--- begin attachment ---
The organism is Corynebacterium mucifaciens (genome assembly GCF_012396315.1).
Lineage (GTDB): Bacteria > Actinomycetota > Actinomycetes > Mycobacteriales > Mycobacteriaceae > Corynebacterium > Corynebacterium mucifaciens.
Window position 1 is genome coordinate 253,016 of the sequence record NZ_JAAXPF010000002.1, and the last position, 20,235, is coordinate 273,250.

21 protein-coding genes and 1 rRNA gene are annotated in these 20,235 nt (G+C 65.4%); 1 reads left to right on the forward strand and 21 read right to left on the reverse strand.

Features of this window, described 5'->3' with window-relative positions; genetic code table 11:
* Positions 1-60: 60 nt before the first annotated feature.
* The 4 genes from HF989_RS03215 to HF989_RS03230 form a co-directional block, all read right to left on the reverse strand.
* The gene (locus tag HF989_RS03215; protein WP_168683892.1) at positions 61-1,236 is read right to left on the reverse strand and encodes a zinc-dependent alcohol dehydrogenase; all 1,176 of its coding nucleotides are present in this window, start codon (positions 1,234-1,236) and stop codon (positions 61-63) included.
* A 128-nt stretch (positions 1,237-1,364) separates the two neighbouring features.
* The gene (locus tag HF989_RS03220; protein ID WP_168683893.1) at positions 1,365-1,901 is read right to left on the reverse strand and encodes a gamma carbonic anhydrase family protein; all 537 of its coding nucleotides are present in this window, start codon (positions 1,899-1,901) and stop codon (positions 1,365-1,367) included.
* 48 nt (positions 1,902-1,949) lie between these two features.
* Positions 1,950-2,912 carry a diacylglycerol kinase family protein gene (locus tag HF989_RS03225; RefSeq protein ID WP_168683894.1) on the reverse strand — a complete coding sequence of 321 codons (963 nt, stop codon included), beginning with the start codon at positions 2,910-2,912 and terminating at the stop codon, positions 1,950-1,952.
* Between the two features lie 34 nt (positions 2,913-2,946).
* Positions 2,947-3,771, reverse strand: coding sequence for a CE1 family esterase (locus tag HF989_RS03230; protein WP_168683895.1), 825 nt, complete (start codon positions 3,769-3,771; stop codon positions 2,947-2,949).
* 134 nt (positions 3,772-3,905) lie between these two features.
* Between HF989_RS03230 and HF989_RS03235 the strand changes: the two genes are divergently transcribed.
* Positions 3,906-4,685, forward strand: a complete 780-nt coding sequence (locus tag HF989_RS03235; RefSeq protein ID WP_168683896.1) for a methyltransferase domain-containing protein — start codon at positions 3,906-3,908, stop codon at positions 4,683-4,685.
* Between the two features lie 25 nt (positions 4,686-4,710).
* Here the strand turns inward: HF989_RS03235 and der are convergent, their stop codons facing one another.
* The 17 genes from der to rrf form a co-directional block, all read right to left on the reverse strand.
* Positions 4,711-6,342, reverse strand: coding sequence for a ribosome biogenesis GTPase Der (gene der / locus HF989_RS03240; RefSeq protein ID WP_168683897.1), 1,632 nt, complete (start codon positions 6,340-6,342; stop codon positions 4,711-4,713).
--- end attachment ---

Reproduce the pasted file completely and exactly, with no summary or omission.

The organism is Corynebacterium mucifaciens (genome assembly GCF_012396315.1).
Lineage (GTDB): Bacteria > Actinomycetota > Actinomycetes > Mycobacteriales > Mycobacteriaceae > Corynebacterium > Corynebacterium mucifaciens.
Window position 1 is genome coordinate 253,016 of the sequence record NZ_JAAXPF010000002.1, and the last position, 20,235, is coordinate 273,250.

21 protein-coding genes and 1 rRNA gene are annotated in these 20,235 nt (G+C 65.4%); 1 reads left to right on the forward strand and 21 read right to left on the reverse strand.

Features of this window, described 5'->3' with window-relative positions; genetic code table 11:
* Positions 1-60: 60 nt before the first annotated feature.
* The 4 genes from HF989_RS03215 to HF989_RS03230 form a co-directional block, all read right to left on the reverse strand.
* The gene (locus tag HF989_RS03215; protein WP_168683892.1) at positions 61-1,236 is read right to left on the reverse strand and encodes a zinc-dependent alcohol dehydrogenase; all 1,176 of its coding nucleotides are present in this window, start codon (positions 1,234-1,236) and stop codon (positions 61-63) included.
* A 128-nt stretch (positions 1,237-1,364) separates the two neighbouring features.
* The gene (locus tag HF989_RS03220; protein ID WP_168683893.1) at positions 1,365-1,901 is read right to left on the reverse strand and encodes a gamma carbonic anhydrase family protein; all 537 of its coding nucleotides are present in this window, start codon (positions 1,899-1,901) and stop codon (positions 1,365-1,367) included.
* 48 nt (positions 1,902-1,949) lie between these two features.
* Positions 1,950-2,912 carry a diacylglycerol kinase family protein gene (locus tag HF989_RS03225; RefSeq protein ID WP_168683894.1) on the reverse strand — a complete coding sequence of 321 codons (963 nt, stop codon included), beginning with the start codon at positions 2,910-2,912 and terminating at the stop codon, positions 1,950-1,952.
* Between the two features lie 34 nt (positions 2,913-2,946).
* Positions 2,947-3,771, reverse strand: coding sequence for a CE1 family esterase (locus tag HF989_RS03230; protein WP_168683895.1), 825 nt, complete (start codon positions 3,769-3,771; stop codon positions 2,947-2,949).
* 134 nt (positions 3,772-3,905) lie between these two features.
* Between HF989_RS03230 and HF989_RS03235 the strand changes: the two genes are divergently transcribed.
* Positions 3,906-4,685, forward strand: a complete 780-nt coding sequence (locus tag HF989_RS03235; RefSeq protein ID WP_168683896.1) for a methyltransferase domain-containing protein — start codon at positions 3,906-3,908, stop codon at positions 4,683-4,685.
* Between the two features lie 25 nt (positions 4,686-4,710).
* Here the strand turns inward: HF989_RS03235 and der are convergent, their stop codons facing one another.
* The 17 genes from der to rrf form a co-directional block, all read right to left on the reverse strand.
* Positions 4,711-6,342, reverse strand: coding sequence for a ribosome biogenesis GTPase Der (gene der / locus HF989_RS03240; RefSeq protein ID WP_168683897.1), 1,632 nt, complete (start codon positions 6,340-6,342; stop codon positions 4,711-4,713).